17 December 2011

Another look at the Imprecations in the Psalms

As a preface to looking at the imprecations found in the Psalter perhaps it should be first stated that we do not find imprecatory psalms but rather we find imprecations within the psalms. We will only find eighteen psalms that contain imprecations and in most cases they are minor. Only three psalms (Psalm 35, Psalm 69, Psalm 109) have a significant amount of imprecations and these total just twenty three verses. So, it can be justly said that we have imprecations within the psalms and not imprecatory psalms found with in the pages of Scripture.

Another critical factor in studying these "hard sayings" is these were written as poetry, not prose. Moreover, it is Oriental poetry which is filled with hyperbole, color, & over-statement which is common to its people. Recalling this fact will lead us to a proper understanding that these verses are not the ramblings of an angered psalmist.

 So then, if these hard sayings then are not wishful statements of vengeance, then what are they?

First and foremost these imprecations are a desire of the psalmist for the vindication of God's righteousness. "...[A]s to the real nature of these so-called imprecatory expressions is that they are, particularly in the mouth of David, utterances of zeal for God and God's kingdom."* As David was God's representative, his enemies were no longer his alone, but were the enemies of the Creator and all his plans. As such David could rightfully declare a desire for their fate that he could not do for his own enemies. We read of Paul ding the same in 1 Corinthians 16:22.

Secondly, these hard sayings display the ultimate hatred of sin. Similar the point above, these enemies of God were the epitome of evil* and therefore these pronouncements were fully justifiable.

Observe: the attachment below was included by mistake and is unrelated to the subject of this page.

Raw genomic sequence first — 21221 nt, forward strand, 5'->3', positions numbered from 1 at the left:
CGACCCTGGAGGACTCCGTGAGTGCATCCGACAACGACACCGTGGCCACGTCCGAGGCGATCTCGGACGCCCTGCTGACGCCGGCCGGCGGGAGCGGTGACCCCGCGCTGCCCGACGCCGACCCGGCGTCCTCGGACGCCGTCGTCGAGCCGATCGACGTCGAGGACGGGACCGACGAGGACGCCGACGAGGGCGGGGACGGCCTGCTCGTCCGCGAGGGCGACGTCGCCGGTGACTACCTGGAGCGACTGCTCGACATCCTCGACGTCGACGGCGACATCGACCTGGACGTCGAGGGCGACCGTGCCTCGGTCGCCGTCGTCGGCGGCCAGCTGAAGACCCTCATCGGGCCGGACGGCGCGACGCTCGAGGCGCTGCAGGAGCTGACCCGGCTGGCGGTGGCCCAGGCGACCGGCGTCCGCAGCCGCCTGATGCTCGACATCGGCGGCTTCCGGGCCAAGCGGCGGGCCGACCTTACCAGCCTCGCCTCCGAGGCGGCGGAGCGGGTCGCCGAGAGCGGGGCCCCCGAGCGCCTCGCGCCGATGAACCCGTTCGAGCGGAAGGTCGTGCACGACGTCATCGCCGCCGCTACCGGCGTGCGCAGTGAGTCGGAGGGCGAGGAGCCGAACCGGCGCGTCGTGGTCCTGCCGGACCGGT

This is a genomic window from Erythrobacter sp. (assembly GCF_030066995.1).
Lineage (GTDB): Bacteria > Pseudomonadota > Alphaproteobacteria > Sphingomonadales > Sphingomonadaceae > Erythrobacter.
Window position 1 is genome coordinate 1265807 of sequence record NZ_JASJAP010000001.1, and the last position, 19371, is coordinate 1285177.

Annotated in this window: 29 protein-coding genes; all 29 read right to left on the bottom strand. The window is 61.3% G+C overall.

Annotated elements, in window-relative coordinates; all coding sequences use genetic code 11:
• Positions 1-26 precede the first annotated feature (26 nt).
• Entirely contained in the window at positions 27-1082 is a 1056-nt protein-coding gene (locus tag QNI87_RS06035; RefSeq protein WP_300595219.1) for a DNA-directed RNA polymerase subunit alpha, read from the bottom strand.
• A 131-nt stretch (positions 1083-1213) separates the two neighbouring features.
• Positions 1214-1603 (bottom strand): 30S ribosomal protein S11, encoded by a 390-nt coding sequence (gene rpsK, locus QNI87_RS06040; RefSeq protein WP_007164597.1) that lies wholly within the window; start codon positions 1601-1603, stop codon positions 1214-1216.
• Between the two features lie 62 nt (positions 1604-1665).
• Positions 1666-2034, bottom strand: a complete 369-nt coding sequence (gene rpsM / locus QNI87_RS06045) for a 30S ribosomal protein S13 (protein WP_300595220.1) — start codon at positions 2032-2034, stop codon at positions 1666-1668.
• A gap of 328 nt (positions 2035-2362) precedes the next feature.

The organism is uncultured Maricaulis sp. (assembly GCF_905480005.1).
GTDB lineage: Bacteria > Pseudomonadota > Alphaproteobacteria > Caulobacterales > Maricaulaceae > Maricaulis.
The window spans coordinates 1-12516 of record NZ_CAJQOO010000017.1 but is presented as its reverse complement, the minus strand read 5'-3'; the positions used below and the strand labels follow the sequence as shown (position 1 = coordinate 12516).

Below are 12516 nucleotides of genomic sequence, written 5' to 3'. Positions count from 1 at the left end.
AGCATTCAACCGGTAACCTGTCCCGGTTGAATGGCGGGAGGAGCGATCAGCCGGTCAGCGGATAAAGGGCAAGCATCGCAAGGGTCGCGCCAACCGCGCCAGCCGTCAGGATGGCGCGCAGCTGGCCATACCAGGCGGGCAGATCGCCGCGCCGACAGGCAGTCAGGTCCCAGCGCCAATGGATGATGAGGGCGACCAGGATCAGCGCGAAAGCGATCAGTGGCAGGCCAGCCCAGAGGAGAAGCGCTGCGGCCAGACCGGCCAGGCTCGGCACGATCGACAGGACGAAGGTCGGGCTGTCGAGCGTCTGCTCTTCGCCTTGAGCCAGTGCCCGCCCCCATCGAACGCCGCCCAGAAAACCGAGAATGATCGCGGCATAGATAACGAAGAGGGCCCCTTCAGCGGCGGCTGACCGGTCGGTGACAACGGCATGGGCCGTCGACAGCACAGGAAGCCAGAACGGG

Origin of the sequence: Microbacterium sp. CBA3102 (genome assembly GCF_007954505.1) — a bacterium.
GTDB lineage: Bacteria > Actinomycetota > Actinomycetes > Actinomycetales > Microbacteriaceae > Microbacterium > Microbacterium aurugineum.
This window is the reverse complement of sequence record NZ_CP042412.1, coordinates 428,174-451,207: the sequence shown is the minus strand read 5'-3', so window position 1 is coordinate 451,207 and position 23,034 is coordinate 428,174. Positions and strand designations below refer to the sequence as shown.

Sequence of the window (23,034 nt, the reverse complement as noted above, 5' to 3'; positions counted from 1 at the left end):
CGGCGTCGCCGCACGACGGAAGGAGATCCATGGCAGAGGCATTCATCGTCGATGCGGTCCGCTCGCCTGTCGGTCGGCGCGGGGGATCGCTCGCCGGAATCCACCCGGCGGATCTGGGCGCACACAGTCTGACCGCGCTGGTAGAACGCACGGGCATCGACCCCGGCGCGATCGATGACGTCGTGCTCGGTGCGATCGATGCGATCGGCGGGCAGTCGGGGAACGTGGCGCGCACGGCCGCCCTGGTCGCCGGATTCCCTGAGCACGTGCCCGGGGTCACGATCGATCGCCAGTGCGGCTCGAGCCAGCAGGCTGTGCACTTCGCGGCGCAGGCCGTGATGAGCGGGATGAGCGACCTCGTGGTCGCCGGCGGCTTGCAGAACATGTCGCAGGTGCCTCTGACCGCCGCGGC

Third, these imprecations are "prophetic teachings as to the attitude of God toward sin and impenitent and persistent sinners."* Hence, we gain an understanding of God's view of such sinners. A frightful understanding, indeed. "David no doubt felt it to be an important part of his duty to warn men of the Divine wrath against sin and persistent sinners."* In view of these facts then can we not understand how David penned these words?

And how did our Lord understand these particular psalms? "...'The 69th, which bears more of an imprecatory nature than any other except the 109th, is expressly quoted in five separate places, besides being alluded to in several more. ...'The nature of the quotations is even more significant than their number. It would seem that our Lord appropriated the (69th) psalm to Himself, and that we are to take it as a disclosure of thoughts and feelings which found  a place in His heart during His ministry on earth.'"*

Lastly we can say that if our Lord excepted and endorsed these hard sayings then we must also. "All this proves that, if we are not to reject the authority of Christ and His apostles, we must take this imprecatory psalm [Psalm 109] as having been spoken by David as the ancestor and type of Christ."*

*Much of this information has been gleaned from an article by Chalmers Martin in the Princeton Theological Review, 1903. For a fuller discussion on this issue, please refer to the article there.

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